AZ Bitters: The Bitters End
Cocktail trends come and go, and evidence suggests that one particular trend is nudging the tipping point: bitters.
The return to classic cocktails has fueled a renewed interest in bitters, a key ingredient in stalwart standards such as the Manhattan and the Sazerac. Former Gourmet editor Ruth Reichl put bitters on her 2012 trends list, and a new book, Bitters: A Spirited History of a Classic Cure-All with Cocktails, Recipes and Formulas by Brad Thomas Parsons was released late last year.
Bitters are highly concentrated flavoring agents, generally made by infusing botanicals with neutral grain spirits. The most widely known bitters are Angostura and Peychaud's, but the recent bitters explosion has brought multiple brands to the market, both mass-produced and artisanal smallbatch bitters.
For Valley residents Bill and Lillian Buitenhuys, bitters have become an obsession. The couple is documenting their exploration into the realm of bitters on Facebook through a community page called AZ Bitters Lab.
It started innocently enough. Picture this: A food- and wine-centric couple go out for dinner and are mildly frustrated when they can't find a style of wine they like to pair with their meal. So they turn to the bartender and ask if he can make a cocktail to enhance their dinner. Sure, he says, and he whips up a cocktail that seems tailor made for the dish. Now the couple is smitten with cocktails–specifically, cocktails crafted to go with food as opposed to the standard before-dinner drink.
The Buitenhuyses blithely blame a handful of Valley bartenders for creating the fateful cocktails that set them on the bitters trail. Bartenders who, according to Bill, are masters of mixology: Travis Nass of Rancho Pinot, Richie Moe of Citizen Public House and Jason Asher, mixologist for spirits distributor Young's Market Company.
Last summer, inspired by their bartender mentors, the Buitenhuyses created AZ Bitters Lab, a home-based hobby operation that dominates their Saturday mornings.
"We tackled it like a science project," Bill says about their "laboratory." That's not surprising given Bill is an engineer and Lillian works in higher education.
"We bought a bunch of mason jars and some neutral spirits, and then gathered fruits, vegetables and bittering herbs," Bill says.
The couple started with single infusions, making tinctures of one ingredient, such as lemon peels packed in a jar with a clear spirit, to learn what it takes to extract the flavor from the ingredient. They document everything in a spiral-bound notebook, including the amounts of each ingredient, what the mixture tastes like at various points in time and how long the concoction sits before it's considered ready.
"We did the same thing with the bittering agents–cinchona bark, black walnut leaf, wormwood–first chewing on them so we understood what they taste like before creating single tinctures with them," Bill says.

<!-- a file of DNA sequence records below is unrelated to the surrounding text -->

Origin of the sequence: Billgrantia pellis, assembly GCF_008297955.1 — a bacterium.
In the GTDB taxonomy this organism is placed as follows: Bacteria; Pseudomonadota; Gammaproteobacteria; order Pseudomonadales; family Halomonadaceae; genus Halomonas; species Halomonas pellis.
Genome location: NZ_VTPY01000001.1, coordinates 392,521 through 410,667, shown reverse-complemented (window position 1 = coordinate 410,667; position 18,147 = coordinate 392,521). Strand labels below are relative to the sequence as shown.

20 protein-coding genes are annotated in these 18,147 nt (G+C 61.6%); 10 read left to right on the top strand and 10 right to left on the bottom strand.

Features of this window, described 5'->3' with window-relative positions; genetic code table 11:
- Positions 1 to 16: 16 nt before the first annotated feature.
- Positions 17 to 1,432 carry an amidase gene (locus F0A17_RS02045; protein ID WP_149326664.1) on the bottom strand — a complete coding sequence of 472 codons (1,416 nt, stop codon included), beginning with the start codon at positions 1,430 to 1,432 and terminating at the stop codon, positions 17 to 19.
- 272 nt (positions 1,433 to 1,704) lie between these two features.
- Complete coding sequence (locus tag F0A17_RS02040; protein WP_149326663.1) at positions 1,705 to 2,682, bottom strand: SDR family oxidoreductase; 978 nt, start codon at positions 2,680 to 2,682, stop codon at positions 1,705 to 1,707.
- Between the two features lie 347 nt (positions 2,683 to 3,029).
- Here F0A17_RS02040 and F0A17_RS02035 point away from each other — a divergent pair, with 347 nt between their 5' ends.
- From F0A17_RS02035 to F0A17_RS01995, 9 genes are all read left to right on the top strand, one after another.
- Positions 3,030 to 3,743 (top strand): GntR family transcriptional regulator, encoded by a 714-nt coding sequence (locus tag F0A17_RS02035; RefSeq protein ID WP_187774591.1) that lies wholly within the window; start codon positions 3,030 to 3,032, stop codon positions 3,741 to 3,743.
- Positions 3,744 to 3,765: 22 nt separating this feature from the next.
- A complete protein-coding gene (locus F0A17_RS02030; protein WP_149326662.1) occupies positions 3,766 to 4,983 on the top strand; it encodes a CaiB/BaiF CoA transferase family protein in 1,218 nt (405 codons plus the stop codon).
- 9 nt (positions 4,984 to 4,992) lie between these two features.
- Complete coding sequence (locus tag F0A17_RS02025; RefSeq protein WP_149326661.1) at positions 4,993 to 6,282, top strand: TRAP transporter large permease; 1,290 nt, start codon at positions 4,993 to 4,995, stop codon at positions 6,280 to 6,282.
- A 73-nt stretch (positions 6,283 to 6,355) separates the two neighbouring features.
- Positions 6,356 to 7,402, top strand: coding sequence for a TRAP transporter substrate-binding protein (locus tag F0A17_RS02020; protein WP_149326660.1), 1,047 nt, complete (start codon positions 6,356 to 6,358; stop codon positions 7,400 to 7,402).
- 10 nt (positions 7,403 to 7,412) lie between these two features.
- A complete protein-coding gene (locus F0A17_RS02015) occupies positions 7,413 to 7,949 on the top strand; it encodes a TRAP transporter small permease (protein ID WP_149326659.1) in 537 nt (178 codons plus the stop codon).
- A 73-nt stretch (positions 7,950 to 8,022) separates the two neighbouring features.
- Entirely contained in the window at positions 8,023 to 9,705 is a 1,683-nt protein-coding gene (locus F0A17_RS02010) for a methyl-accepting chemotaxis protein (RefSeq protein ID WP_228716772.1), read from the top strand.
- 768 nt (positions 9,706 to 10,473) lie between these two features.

If at First You Don't Succeed…
Once the Buitenhuyses got a handle on the individual tinctures, they began blending them to create bitters. Seventy-five or so mason jars commandeer a corner of their kitchen, each one meticulously labeled, watched and fussed over. It can take up to a month for the flavor extraction to reach its peak.
"The process is an extension of us being in the kitchen together," Lillian says, "much like how we decide what to make for dinner given the ingredients we have."
For Lillian, the bitters experiment is a taste journey–a creative expression through flavor profiles. "We might think about a savory drink, perhaps a tomato-based one, and then we brainstorm what kind of concoction can we come up with that will enhance the flavors of the tomato."
Some flavor combinations have worked, others haven't. Bill remembers an attempt to create a Provençal bitters, using lavender, tarragon, marjoram and basil. "It smelled beautiful, but it came out to be this dark, muddled mess that tasted like dirt," he laughs. And he is still trying to figure out how to perfect his bacon-infused "Porky Peat" bitters.
Others are showing real potential, such as the richly flavored Más Mole, made with ingredients typically found in a Mexican mole sauce, such as ancho and chipotle chiles, cocoa nibs, sesame seeds and almonds, plus the bittering agents quassia, wormwood and gentian. The first generation wasn't as successful as a subsequent attempt, aptly named Más Mole #2. "We were using cocoa powder and it was really cloudy," he says, "so we mentioned it to Jason Asher. He suggested we use cocoa nibs instead, and it worked."
Another successful experiment is Hopi Tea bitters, made with Ho'Hoysi grown on the Colorado Plateau in Northeastern Arizona, flavored with lime and grapefruit peels and bittering agents. Lillian, who prefers gin and lighter spirits, is thrilled with this bitters' floral and citrus notes.
Travis Nass, who has mentored the couple along the way, says he's seen remarkable progression from the first to second generations of the couple's Figgy Pudding and Más Mole bitters. "They're getting much better at extraction," Nass says.
The Next Chapter
For the time being, the couple is content to create tinctures and bitters for their own personal use, sharing eyedropper vials with mentors and friends. Whether the Buitenhuyses will turn AZ Bitters Lab into a commercial endeavor remains to be seen. The legalities of producing bitters for commercial use are complicated. Bitters can either be classified as an alcohol product or a food product, but either way, the path from home lab to market is daunting. So for now, the Buitenhuyses will spend their Saturday mornings playing in the kitchen, tasting their creations and documenting the journey on Facebook to share with anyone who wants to follow along.